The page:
To back up briefly, I think everyone should drop talk of “if a human (clock, dog, rocket ship, whatever…) could travel at the speed of light, what would it experience or how would it behave?” No object with mass can travel AT the speed of light. What can be discussed is what happens when an objects travels at relativistic velocities; i.e., ever closer to the speed of light.

Did you not look at this video?

In the moving reference frame, there is one tick of the light clock.

In the ground frame, there are three ticks of the light clock.

Now imagine that each tick of the clock represents ten years. This is true for both reference frames.

Imagine the two dudes above are twins. When the traveling twin leaves earth, he and his twin brother are 30 years old. Now he returns to earth and the twins compare their clocks.

Question: how old is each twin now?
This is a relatively simple math problem, the space traveling twin would be 40 years old and the Earth bound twin would be 60 years old.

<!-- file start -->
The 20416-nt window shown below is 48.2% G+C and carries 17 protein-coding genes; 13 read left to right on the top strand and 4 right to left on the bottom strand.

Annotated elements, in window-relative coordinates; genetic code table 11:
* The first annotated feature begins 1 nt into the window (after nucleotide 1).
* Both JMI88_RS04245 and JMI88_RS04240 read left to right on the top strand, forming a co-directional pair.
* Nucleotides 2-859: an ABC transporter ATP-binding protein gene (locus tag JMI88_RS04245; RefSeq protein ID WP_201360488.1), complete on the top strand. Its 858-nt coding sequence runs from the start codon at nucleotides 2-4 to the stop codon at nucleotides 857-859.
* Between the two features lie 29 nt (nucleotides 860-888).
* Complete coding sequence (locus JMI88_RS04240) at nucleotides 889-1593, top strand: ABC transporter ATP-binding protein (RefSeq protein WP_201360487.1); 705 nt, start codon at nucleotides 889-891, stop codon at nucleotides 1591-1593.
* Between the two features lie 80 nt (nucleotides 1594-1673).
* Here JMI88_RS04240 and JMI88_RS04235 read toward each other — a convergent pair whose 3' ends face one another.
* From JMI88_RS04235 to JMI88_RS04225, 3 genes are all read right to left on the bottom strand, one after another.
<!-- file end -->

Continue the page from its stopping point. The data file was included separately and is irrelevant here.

Correct. I don't think Ken is grokking this, though. :?

davidm
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Joined: Sat May 27, 2017 7:30 pm

Re: Relativity?

Post by davidm » Fri Oct 13, 2017 5:27 pm

ken wrote:
Fri Oct 13, 2017 1:28 pm

This may be a ridiculous clarifying question but what do you mean by "At the speed of light, there can be no photon exchange?"
Did you miss the part where he writes: ... because it would require photons to exceed the speed of light?

thedoc
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Joined: Thu Aug 30, 2012 4:18 pm

Re: Relativity?

Post by thedoc » Fri Oct 13, 2017 5:33 pm

davidm wrote:
Fri Oct 13, 2017 5:10 pm

Correct. I don't think Ken is grokking this, though. :?
How long has it been since you read about Valentine Michael Smith or Lazarus Long? I read them a long time ago and I remember reading about Lazarus Long, but I'm having a hard time remembering "Stranger in a Strange land".

davidm
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Re: Relativity?

Post by davidm » Fri Oct 13, 2017 5:41 pm

I read Heinlein when I was a kid; I would also say he penned the best (and most accurate) time travel story ever written, "All You Zombies." I believe the full text can be found online.